Essential Gnostic Scriptures
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The people we’ve come to call gnostics were passionate advocates of the view that salvation comes through knowledge and personal experience, and their passion shines through in the remarkable body of writings they produced over a period of more than a millennium and a half. Willis Barnstone and Marvin Meyer have created a translation that brings the gnostic voices to us from across the centuries with remarkable power and beauty—beginning with texts from the earliest years of Christianity—including material from the Nag Hammadi library—and continuing all the way up to expressions of gnostic wisdom found within Islam and in the Cathar movement of the Middle Ages. The twenty-one texts included here serve as a compact introduction to Gnosticism and its principal ideas—and they also provide an entrée to the pleasures of gnostic literature in general, representing, as they do, the greatest masterpieces of that tradition.
discloses knowledge that frees and awakens people, and that helps them recall who they are. When enlightened, gnostics can live a life appropriate for those who know themselves and god. They can return back to the beginning, when they were one with god. Such a life transcends what is mundane and mortal in this world and experiences the bliss of oneness with the divine. As the divine forethought, or Christ, in the Secret Book of John says to a person—every person—in the pit of the underworld, “I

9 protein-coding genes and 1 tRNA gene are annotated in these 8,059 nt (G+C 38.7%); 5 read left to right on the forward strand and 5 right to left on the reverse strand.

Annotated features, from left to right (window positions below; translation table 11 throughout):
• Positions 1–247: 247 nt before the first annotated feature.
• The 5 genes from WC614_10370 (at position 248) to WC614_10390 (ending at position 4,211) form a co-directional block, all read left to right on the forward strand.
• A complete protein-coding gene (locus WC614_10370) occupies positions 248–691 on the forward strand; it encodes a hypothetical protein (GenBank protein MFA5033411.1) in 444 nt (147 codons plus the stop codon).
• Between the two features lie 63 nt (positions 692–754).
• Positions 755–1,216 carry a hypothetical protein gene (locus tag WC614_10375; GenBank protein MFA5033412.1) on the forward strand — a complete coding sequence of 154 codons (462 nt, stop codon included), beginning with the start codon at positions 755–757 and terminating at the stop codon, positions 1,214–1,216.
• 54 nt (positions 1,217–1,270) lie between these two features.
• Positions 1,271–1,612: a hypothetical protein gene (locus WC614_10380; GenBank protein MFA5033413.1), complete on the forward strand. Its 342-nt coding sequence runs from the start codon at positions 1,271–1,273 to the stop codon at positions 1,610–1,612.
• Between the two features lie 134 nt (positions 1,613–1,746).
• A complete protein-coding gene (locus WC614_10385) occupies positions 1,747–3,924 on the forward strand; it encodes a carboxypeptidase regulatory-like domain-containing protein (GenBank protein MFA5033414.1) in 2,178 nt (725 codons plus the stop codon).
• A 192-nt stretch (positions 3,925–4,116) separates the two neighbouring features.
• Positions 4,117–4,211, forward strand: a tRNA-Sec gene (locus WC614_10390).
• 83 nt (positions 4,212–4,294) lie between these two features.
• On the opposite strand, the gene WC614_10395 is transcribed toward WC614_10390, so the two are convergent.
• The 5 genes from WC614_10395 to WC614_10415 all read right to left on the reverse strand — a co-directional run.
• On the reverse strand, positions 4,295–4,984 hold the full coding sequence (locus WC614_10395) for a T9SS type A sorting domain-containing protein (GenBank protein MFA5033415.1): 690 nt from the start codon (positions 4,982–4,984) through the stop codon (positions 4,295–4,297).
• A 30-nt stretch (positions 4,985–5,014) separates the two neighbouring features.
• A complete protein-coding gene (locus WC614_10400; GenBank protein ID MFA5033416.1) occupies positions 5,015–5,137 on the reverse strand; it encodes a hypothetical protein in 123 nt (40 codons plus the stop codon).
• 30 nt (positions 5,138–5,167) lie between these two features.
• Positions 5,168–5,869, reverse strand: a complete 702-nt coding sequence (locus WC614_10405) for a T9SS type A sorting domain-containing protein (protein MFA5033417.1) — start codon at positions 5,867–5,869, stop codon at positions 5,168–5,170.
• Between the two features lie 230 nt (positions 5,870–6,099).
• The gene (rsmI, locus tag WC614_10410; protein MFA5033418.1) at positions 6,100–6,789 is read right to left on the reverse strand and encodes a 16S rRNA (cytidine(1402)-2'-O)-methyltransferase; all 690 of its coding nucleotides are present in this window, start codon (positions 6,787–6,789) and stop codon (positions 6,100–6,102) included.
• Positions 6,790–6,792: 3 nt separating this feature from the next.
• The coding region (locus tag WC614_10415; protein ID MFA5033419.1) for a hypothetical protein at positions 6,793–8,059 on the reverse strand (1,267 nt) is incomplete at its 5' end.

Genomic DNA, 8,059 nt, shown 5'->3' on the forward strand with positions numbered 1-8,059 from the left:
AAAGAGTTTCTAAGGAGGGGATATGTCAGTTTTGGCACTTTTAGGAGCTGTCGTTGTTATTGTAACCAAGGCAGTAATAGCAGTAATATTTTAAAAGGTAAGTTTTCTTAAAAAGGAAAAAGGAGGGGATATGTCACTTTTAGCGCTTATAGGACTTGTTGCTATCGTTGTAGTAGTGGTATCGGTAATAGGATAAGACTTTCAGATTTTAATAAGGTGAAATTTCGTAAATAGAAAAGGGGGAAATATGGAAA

lack, that you may be able to fill yourselves more. Be filled with spirit but lack in reason, for reason is of the soul. It is soul.”2 Be Eager for the Word Then I3 asked him, “Master, can we prophesy to those who ask us to prophesy to them? There are many who bring a request to us and look to us to hear our pronouncement.” The master said, “First I spoke with you in parables, and you did not understand. Now I am speaking with you openly, and you do not grasp it. Nevertheless, you were for me
blast, and great turmoil. When we passed beyond that place, we sent our minds up further. We saw with our eyes and heard with our ears hymns, angelic praises and angelic rejoicing. Heavenly majesties were singing hymns, and we rejoiced too. Again after this we wished to send our spirits up to the majesty. When we ascended, we were not allowed to see or hear anything. The other students called to us and asked us, “What did you hear from the teacher4? What did he tell you? Where did he go?” We
to dissident knowledge and meditation probably had its beginnings with first-century Jews who were shaken by the destruction of their temple in Jerusalem and the forced diaspora into neighboring lands. With their apocalyptic vision and hope arrested by exile and the failure of god to halt Roman armies and their endless crucifixions, some Jews from Palestine and Alexandria turned from faith in the outside creator god to a revelatory knowledge attained in solitude. A similar dashing of apocalyptic
3d ed. San Francisco: HarperSanFrancisco, 1988. Robinson, James M., Paul Hoffman, and John S. Kloppenborg, eds. The Critical Edition of Q: Synopsis Including the Gospels of Matthew and Luke, Mark, and Thomas with English, German, and French Translations of Q and Thomas. Leuven, Belgium: Peeters, 2000. Robinson, James M., and Helmut Koester. Trajectories through Early Christianity. Philadelphia: Fortress Press, 1971. Robson, James. Christ in Islam. The Wisdom of the East. London: Murray, 1929.